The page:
In the Henak Lab, we study orthopedic biomechanics and mechanobiology, with a core hypothesis that the microscale mechanical environment can be used to predict, delay, and prevent orthopedic diseases. Our current research is focused on three central themes: (1) failure in orthopedic tissues; (2) evaluation of material behavior; and (3) regeneration and repair.
Failure in Orthopedic Tissues
Orthopedic tissues are predominantly load-bearing, so understanding mechanically-mediated failure is important. Current projects in this area include: fracture across loading rates, cartilage-cartilage fatigue loading, and computationally-predicted bone fracture risk.
Evaluation of Material Behavior
Material behavior of orthopedic tissues is indicative of tissue health and can be used to build subject-specific computational models. Current projects in this area include: MR-based non-invasive estimation of cartilage material properties, characterization of cartilage material behavior from pigs raised under different dietary conditions, spatial heterogeneity in the material behavior of dog teeth, and poroviscoelastic energy dissipation in cartilage.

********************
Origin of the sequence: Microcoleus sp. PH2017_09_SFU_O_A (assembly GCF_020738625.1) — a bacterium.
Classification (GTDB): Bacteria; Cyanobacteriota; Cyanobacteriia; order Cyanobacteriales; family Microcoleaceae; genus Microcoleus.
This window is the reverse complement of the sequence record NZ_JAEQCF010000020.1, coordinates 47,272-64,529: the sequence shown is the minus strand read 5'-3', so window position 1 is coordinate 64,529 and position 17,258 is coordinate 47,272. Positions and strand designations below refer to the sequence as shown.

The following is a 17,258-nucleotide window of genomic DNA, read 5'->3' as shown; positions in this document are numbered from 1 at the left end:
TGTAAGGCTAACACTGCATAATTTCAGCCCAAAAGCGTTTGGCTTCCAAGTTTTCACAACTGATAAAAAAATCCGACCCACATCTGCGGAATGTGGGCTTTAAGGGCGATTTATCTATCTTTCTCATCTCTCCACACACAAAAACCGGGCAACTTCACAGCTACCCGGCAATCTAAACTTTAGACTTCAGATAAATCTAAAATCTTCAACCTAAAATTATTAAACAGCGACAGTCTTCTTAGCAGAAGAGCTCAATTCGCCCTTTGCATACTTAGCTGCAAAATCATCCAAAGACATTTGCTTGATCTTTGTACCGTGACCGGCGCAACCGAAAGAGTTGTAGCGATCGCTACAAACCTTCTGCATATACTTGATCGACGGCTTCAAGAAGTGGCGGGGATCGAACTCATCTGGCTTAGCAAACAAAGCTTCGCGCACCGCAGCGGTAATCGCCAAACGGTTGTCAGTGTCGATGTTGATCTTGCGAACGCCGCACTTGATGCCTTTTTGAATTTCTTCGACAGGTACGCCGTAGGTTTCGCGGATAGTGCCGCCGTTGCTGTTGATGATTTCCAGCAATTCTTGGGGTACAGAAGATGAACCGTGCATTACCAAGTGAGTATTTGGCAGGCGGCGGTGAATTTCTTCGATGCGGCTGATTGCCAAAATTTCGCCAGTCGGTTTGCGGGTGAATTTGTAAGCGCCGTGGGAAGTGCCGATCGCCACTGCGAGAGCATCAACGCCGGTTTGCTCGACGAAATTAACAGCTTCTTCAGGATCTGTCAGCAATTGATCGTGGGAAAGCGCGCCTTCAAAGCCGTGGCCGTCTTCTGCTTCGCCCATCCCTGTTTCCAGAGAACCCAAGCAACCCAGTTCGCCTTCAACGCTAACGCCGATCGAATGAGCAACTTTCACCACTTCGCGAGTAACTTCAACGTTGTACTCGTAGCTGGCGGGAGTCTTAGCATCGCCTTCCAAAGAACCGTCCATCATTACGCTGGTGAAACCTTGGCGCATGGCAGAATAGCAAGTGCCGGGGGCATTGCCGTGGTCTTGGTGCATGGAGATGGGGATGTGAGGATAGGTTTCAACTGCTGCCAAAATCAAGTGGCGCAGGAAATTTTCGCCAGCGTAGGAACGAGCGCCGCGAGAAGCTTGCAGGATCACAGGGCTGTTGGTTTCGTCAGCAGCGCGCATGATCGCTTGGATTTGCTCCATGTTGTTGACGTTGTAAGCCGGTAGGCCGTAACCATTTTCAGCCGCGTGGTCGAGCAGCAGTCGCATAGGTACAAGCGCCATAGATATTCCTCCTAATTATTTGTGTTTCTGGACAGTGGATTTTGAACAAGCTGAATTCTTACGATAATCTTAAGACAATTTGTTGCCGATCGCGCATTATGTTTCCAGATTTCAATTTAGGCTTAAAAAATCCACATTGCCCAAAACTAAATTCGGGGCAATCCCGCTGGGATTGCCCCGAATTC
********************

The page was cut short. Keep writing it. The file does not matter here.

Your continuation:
Regeneration and Repair
Regeneration and repair is key to overcoming the failure studied in theme one, but many orthopedic tissues are relatively hindered in this regard due to challenging mechanical environments coupled with low cell density and hypovascularization. Ultimately, we want to understand and manipulate regeneration and repair following injury as a means to improve patient outcomes. Current projects in this area include: short-term metabolic response to mechanical stimuli, cartilage-cartilage integration, and maturity-dependent changes in metabolism.